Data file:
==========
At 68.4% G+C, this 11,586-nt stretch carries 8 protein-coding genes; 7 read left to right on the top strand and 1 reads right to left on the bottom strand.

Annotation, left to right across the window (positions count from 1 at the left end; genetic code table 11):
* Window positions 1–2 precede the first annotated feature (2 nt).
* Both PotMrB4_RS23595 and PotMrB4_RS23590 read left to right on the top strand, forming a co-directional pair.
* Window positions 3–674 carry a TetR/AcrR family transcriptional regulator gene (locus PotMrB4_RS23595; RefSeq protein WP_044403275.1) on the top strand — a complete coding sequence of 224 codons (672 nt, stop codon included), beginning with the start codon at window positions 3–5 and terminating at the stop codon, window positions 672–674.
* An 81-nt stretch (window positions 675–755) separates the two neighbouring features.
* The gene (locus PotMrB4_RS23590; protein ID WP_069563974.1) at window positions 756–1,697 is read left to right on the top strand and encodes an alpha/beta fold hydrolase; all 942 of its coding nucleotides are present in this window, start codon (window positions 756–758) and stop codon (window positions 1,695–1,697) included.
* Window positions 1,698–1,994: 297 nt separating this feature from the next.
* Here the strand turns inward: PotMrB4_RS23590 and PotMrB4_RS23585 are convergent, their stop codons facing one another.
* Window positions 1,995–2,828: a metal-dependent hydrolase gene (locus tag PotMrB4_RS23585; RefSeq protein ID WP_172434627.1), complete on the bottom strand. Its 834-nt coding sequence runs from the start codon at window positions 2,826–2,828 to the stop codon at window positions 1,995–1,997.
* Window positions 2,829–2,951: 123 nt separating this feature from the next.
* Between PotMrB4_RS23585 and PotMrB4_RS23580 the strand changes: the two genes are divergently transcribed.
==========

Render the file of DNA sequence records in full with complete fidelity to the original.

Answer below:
At 68.4% G+C, this 11,586-nt stretch carries 8 protein-coding genes; 7 read left to right on the top strand and 1 reads right to left on the bottom strand.

Annotation, left to right across the window (positions count from 1 at the left end; genetic code table 11):
* Window positions 1–2 precede the first annotated feature (2 nt).
* Both PotMrB4_RS23595 and PotMrB4_RS23590 read left to right on the top strand, forming a co-directional pair.
* Window positions 3–674 carry a TetR/AcrR family transcriptional regulator gene (locus PotMrB4_RS23595; RefSeq protein WP_044403275.1) on the top strand — a complete coding sequence of 224 codons (672 nt, stop codon included), beginning with the start codon at window positions 3–5 and terminating at the stop codon, window positions 672–674.
* An 81-nt stretch (window positions 675–755) separates the two neighbouring features.
* The gene (locus PotMrB4_RS23590; protein ID WP_069563974.1) at window positions 756–1,697 is read left to right on the top strand and encodes an alpha/beta fold hydrolase; all 942 of its coding nucleotides are present in this window, start codon (window positions 756–758) and stop codon (window positions 1,695–1,697) included.
* Window positions 1,698–1,994: 297 nt separating this feature from the next.
* Here the strand turns inward: PotMrB4_RS23590 and PotMrB4_RS23585 are convergent, their stop codons facing one another.
* Window positions 1,995–2,828: a metal-dependent hydrolase gene (locus tag PotMrB4_RS23585; RefSeq protein ID WP_172434627.1), complete on the bottom strand. Its 834-nt coding sequence runs from the start codon at window positions 2,826–2,828 to the stop codon at window positions 1,995–1,997.
* Window positions 2,829–2,951: 123 nt separating this feature from the next.
* Between PotMrB4_RS23585 and PotMrB4_RS23580 the strand changes: the two genes are divergently transcribed.